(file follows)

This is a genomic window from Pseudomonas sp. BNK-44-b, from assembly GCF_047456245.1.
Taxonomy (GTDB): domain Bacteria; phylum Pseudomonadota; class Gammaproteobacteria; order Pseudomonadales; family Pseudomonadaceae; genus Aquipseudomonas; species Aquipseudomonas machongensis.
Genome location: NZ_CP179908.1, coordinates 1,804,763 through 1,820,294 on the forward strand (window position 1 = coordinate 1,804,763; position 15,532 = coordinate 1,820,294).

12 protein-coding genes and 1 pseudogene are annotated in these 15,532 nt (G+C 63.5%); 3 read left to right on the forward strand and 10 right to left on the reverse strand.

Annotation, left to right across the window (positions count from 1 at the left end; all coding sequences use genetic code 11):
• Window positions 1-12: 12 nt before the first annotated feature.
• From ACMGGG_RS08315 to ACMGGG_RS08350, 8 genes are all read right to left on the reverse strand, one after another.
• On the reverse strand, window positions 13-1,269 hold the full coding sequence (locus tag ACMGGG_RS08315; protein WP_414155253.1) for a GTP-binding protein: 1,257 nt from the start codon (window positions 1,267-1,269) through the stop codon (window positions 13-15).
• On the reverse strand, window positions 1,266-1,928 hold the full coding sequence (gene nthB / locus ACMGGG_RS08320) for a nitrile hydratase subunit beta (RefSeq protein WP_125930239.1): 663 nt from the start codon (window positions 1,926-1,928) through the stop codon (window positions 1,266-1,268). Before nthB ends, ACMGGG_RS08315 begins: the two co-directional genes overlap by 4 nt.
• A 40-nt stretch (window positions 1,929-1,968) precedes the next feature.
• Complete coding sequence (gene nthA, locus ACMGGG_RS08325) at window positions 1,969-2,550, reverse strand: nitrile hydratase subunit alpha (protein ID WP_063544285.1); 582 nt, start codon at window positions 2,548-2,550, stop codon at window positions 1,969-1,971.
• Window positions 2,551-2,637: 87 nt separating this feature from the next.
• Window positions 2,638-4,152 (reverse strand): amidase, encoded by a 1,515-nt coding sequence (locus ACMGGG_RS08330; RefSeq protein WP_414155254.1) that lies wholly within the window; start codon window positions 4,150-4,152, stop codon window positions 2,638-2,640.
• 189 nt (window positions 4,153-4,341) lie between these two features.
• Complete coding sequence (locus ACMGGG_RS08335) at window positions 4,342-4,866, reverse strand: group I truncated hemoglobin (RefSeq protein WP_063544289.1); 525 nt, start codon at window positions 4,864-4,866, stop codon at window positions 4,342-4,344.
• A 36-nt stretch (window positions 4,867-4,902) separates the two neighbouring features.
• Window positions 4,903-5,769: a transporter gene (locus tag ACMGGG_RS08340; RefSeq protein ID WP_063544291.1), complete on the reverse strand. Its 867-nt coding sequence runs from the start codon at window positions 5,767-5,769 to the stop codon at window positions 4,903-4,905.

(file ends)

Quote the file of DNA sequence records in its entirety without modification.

This is a genomic window from Pseudomonas sp. BNK-44-b, from assembly GCF_047456245.1.
Taxonomy (GTDB): domain Bacteria; phylum Pseudomonadota; class Gammaproteobacteria; order Pseudomonadales; family Pseudomonadaceae; genus Aquipseudomonas; species Aquipseudomonas machongensis.
Genome location: NZ_CP179908.1, coordinates 1,804,763 through 1,820,294 on the forward strand (window position 1 = coordinate 1,804,763; position 15,532 = coordinate 1,820,294).

12 protein-coding genes and 1 pseudogene are annotated in these 15,532 nt (G+C 63.5%); 3 read left to right on the forward strand and 10 right to left on the reverse strand.

Annotation, left to right across the window (positions count from 1 at the left end; all coding sequences use genetic code 11):
• Window positions 1-12: 12 nt before the first annotated feature.
• From ACMGGG_RS08315 to ACMGGG_RS08350, 8 genes are all read right to left on the reverse strand, one after another.
• On the reverse strand, window positions 13-1,269 hold the full coding sequence (locus tag ACMGGG_RS08315; protein WP_414155253.1) for a GTP-binding protein: 1,257 nt from the start codon (window positions 1,267-1,269) through the stop codon (window positions 13-15).
• On the reverse strand, window positions 1,266-1,928 hold the full coding sequence (gene nthB / locus ACMGGG_RS08320) for a nitrile hydratase subunit beta (RefSeq protein WP_125930239.1): 663 nt from the start codon (window positions 1,926-1,928) through the stop codon (window positions 1,266-1,268). Before nthB ends, ACMGGG_RS08315 begins: the two co-directional genes overlap by 4 nt.
• A 40-nt stretch (window positions 1,929-1,968) precedes the next feature.
• Complete coding sequence (gene nthA, locus ACMGGG_RS08325) at window positions 1,969-2,550, reverse strand: nitrile hydratase subunit alpha (protein ID WP_063544285.1); 582 nt, start codon at window positions 2,548-2,550, stop codon at window positions 1,969-1,971.
• Window positions 2,551-2,637: 87 nt separating this feature from the next.
• Window positions 2,638-4,152 (reverse strand): amidase, encoded by a 1,515-nt coding sequence (locus ACMGGG_RS08330; RefSeq protein WP_414155254.1) that lies wholly within the window; start codon window positions 4,150-4,152, stop codon window positions 2,638-2,640.
• 189 nt (window positions 4,153-4,341) lie between these two features.
• Complete coding sequence (locus ACMGGG_RS08335) at window positions 4,342-4,866, reverse strand: group I truncated hemoglobin (RefSeq protein WP_063544289.1); 525 nt, start codon at window positions 4,864-4,866, stop codon at window positions 4,342-4,344.
• A 36-nt stretch (window positions 4,867-4,902) separates the two neighbouring features.
• Window positions 4,903-5,769: a transporter gene (locus tag ACMGGG_RS08340; RefSeq protein ID WP_063544291.1), complete on the reverse strand. Its 867-nt coding sequence runs from the start codon at window positions 5,767-5,769 to the stop codon at window positions 4,903-4,905.